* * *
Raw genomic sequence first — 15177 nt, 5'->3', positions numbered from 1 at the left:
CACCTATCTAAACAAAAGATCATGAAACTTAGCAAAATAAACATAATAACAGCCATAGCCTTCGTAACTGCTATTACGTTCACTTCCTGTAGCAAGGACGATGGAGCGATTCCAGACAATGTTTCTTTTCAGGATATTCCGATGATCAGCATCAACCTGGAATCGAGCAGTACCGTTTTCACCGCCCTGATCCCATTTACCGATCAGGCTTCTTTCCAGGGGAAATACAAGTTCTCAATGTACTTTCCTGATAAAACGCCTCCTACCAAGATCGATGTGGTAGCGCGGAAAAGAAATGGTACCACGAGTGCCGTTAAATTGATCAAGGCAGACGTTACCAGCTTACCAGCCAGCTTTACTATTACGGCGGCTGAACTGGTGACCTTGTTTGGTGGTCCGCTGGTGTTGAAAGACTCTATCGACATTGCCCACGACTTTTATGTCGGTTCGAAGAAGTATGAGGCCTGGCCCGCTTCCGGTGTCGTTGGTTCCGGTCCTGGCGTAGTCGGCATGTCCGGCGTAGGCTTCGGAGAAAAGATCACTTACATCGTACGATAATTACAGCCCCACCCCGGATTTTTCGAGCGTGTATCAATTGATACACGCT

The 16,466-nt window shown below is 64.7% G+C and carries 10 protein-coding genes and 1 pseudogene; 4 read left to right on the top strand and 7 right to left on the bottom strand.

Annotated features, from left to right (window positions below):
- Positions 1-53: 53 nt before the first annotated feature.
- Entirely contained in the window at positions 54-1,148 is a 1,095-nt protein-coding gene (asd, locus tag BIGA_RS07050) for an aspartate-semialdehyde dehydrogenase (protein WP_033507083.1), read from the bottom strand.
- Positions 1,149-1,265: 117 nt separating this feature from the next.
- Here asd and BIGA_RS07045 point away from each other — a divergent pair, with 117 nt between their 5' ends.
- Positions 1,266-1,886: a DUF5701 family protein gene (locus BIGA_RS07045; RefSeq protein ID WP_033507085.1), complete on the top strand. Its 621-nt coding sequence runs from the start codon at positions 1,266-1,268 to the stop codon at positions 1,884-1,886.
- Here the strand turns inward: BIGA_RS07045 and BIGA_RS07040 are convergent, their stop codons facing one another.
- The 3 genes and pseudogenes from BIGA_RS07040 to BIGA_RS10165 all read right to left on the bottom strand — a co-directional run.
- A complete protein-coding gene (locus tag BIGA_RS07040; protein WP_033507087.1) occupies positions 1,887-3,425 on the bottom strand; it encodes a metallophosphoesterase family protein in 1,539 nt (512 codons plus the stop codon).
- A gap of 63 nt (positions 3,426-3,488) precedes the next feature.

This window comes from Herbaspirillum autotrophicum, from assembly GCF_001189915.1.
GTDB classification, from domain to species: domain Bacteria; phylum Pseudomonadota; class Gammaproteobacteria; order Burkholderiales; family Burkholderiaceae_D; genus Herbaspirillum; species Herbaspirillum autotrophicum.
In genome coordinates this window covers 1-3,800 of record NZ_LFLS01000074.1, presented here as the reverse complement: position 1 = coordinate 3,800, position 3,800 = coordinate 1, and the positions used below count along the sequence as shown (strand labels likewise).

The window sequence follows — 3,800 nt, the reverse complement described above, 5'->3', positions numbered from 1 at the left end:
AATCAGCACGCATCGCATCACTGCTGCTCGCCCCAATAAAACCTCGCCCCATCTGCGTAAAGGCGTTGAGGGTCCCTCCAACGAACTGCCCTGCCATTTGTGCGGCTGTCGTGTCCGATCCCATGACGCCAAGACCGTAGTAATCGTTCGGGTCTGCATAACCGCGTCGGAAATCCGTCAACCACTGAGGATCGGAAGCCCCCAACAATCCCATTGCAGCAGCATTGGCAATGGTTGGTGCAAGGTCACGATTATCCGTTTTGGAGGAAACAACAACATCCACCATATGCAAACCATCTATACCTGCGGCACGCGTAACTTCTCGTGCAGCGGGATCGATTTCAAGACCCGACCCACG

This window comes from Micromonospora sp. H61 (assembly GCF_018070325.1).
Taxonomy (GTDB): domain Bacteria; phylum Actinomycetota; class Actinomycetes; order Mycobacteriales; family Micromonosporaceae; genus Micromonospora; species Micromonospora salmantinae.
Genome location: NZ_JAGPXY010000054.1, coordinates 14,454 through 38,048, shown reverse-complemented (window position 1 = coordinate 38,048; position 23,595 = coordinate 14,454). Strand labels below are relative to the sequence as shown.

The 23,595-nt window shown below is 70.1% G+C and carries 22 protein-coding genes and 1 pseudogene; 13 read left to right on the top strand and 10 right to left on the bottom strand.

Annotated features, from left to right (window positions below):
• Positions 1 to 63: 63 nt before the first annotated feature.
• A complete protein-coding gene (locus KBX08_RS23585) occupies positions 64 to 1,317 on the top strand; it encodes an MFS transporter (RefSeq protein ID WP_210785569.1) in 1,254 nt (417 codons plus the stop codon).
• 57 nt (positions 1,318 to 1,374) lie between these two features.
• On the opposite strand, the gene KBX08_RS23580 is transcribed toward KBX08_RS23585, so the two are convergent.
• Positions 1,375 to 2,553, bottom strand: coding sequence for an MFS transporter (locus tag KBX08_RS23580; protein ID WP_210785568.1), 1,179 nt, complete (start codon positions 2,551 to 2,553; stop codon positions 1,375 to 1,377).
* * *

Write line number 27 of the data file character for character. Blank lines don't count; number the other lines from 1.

• On the opposite strand, the gene KBX08_RS23580 is transcribed toward KBX08_RS23585, so the two are convergent.